This paper will discuss the use of pycnometers for densitometer provings. The primary objective will be to provide guidance in the operation and maintenance of a densitometer and pycnometer (pyc), as well as common issues found during normal operation.
Several different types of densitometers are available today. The most common used in the oil and gas industry rely on vibration to calculate fluid density. Whether a tuning fork, straight tube, or Coriolis design, each of these use the same basic principle of vibration. They all vibrate at a resonant frequency. As a fluid is introduced into the system, that frequency changes. The instrument senses the frequency change and then calculates the fluid density.
Typically, densitometers are installed using a slip-stream method which involves placing the densitometer on a line parallel to the main line. Usually this is a smaller diameter pipe as compared to the main line piping. This method relies on a means to generate differential pressure to flow through the densitometer. Sometimes the process conditions will not allow enough differential pressure to generate sufficient flow through the density meter. This normally results in an inaccurate density indication because the measured fluid is no longer representative of the fluid in the main line. Though not exactly a prevalent problem, the potential always exists and should be monitored. Low flow rates through the density meter normally lengthen the time it takes to equalize fluid temperatures to the main line.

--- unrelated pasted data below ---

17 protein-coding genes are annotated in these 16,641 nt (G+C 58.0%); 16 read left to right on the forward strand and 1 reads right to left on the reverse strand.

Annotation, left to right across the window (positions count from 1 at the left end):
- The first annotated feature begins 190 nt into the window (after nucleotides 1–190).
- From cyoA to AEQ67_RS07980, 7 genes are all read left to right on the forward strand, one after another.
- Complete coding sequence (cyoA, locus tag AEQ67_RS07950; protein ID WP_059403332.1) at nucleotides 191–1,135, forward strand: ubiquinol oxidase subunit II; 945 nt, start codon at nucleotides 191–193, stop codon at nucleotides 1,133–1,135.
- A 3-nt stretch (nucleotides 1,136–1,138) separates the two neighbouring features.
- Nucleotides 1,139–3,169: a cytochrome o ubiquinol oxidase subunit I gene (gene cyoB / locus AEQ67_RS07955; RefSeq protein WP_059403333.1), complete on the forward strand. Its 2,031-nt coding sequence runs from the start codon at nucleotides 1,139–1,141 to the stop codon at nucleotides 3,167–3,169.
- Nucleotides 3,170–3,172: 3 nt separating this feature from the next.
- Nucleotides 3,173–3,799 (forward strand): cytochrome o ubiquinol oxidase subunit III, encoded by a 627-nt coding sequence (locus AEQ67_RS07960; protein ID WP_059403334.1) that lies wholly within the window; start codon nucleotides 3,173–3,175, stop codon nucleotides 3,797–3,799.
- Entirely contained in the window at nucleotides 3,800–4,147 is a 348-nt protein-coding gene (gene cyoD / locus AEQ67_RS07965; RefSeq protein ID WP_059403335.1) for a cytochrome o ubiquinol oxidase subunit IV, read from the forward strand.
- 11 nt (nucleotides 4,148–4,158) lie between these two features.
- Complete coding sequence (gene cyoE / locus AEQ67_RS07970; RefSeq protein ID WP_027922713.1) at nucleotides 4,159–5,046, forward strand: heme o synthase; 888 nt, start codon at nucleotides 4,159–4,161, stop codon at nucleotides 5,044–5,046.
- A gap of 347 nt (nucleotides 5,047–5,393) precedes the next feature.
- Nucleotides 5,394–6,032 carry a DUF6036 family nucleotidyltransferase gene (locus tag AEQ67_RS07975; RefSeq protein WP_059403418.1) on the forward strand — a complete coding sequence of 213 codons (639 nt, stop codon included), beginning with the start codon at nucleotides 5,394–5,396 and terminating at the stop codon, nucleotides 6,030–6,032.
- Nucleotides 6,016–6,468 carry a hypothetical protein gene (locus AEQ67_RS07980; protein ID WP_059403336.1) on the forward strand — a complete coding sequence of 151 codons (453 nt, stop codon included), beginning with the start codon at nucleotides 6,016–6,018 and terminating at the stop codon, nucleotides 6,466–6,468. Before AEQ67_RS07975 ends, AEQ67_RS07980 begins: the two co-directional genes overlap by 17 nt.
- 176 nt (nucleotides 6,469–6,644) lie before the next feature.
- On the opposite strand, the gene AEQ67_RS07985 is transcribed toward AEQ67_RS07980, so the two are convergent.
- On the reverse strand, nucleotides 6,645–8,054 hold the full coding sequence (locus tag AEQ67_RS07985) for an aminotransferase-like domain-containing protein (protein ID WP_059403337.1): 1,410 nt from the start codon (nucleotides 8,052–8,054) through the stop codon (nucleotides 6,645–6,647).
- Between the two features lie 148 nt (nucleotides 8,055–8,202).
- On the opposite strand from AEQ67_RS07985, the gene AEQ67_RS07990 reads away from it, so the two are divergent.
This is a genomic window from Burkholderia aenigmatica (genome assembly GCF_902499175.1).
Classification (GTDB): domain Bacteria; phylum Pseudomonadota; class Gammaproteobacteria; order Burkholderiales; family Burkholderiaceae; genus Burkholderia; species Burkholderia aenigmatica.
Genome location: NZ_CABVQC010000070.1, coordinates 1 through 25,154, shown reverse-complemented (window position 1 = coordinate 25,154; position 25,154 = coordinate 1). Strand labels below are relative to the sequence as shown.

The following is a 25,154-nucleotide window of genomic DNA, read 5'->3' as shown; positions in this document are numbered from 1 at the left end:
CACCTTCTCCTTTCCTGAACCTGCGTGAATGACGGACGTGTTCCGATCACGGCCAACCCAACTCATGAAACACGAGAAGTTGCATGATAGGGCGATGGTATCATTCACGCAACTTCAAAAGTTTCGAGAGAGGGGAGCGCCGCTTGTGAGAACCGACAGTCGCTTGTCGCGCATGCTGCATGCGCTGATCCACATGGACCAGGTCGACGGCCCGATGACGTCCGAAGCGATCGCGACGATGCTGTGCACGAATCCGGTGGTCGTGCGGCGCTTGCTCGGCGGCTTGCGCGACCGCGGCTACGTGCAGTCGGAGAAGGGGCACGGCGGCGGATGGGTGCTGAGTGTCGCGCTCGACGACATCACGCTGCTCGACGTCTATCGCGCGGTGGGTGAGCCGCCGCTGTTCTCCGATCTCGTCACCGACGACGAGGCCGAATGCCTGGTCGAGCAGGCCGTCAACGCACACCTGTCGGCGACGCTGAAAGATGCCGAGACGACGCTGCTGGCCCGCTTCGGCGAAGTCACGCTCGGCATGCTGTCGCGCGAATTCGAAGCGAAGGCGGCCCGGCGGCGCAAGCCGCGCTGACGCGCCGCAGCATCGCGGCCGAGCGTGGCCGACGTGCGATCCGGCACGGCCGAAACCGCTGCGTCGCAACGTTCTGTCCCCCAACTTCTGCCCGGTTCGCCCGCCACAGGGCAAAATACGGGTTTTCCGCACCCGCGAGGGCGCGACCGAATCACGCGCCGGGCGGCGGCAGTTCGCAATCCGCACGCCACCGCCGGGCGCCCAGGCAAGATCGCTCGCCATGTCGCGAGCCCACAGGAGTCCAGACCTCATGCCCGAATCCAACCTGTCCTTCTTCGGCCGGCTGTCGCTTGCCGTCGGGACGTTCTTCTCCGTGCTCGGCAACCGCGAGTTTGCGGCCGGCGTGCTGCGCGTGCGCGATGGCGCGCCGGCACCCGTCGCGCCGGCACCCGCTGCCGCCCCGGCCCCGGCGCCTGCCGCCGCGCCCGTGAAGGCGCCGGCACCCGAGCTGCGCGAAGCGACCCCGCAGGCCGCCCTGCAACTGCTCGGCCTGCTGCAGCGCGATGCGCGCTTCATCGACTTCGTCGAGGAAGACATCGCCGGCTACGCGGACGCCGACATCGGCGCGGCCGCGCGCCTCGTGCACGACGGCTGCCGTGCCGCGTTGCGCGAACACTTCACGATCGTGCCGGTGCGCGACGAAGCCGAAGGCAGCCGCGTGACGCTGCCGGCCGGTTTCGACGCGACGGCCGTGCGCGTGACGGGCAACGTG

Coriolis meters can provide an alternative solution to slip streaming. Their larger sizes can match the main line size. This allows density measurement of the full stream, along with volume and/or mass flow measurement. The added benefit is that 100% of the fluid is being measured by one device. In most cases, the only deterrent of this type of configuration might be the added cost of a larger Coriolis meter versus that of the smaller densitometer. Ultimately, the deciding factor as to which densitometer to use comes down to fluid type, pipeline configuration, and contractual agreement.